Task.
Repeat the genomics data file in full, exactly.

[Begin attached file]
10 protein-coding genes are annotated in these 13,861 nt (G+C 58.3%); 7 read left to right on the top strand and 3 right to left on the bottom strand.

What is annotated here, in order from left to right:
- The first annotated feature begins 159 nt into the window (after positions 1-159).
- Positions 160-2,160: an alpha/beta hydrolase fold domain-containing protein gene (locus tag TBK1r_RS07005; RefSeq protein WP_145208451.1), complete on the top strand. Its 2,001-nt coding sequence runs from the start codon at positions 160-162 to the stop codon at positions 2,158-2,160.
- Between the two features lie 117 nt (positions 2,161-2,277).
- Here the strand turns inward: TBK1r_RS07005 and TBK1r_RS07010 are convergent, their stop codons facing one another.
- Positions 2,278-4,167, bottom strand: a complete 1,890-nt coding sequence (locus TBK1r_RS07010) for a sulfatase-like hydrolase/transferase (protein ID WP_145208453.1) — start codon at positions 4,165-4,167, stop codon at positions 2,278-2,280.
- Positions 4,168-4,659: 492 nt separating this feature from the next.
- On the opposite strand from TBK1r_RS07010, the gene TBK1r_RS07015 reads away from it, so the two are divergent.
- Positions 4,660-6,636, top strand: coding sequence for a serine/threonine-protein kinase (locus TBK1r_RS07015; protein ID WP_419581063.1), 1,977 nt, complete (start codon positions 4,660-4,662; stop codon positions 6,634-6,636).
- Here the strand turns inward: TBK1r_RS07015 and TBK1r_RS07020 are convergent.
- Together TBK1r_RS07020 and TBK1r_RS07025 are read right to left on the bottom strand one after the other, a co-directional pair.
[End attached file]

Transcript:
10 protein-coding genes are annotated in these 13,861 nt (G+C 58.3%); 7 read left to right on the top strand and 3 right to left on the bottom strand.

What is annotated here, in order from left to right:
- The first annotated feature begins 159 nt into the window (after positions 1-159).
- Positions 160-2,160: an alpha/beta hydrolase fold domain-containing protein gene (locus tag TBK1r_RS07005; RefSeq protein WP_145208451.1), complete on the top strand. Its 2,001-nt coding sequence runs from the start codon at positions 160-162 to the stop codon at positions 2,158-2,160.
- Between the two features lie 117 nt (positions 2,161-2,277).
- Here the strand turns inward: TBK1r_RS07005 and TBK1r_RS07010 are convergent, their stop codons facing one another.
- Positions 2,278-4,167, bottom strand: a complete 1,890-nt coding sequence (locus TBK1r_RS07010) for a sulfatase-like hydrolase/transferase (protein ID WP_145208453.1) — start codon at positions 4,165-4,167, stop codon at positions 2,278-2,280.
- Positions 4,168-4,659: 492 nt separating this feature from the next.
- On the opposite strand from TBK1r_RS07010, the gene TBK1r_RS07015 reads away from it, so the two are divergent.
- Positions 4,660-6,636, top strand: coding sequence for a serine/threonine-protein kinase (locus TBK1r_RS07015; protein ID WP_419581063.1), 1,977 nt, complete (start codon positions 4,660-4,662; stop codon positions 6,634-6,636).
- Here the strand turns inward: TBK1r_RS07015 and TBK1r_RS07020 are convergent.
- Together TBK1r_RS07020 and TBK1r_RS07025 are read right to left on the bottom strand one after the other, a co-directional pair.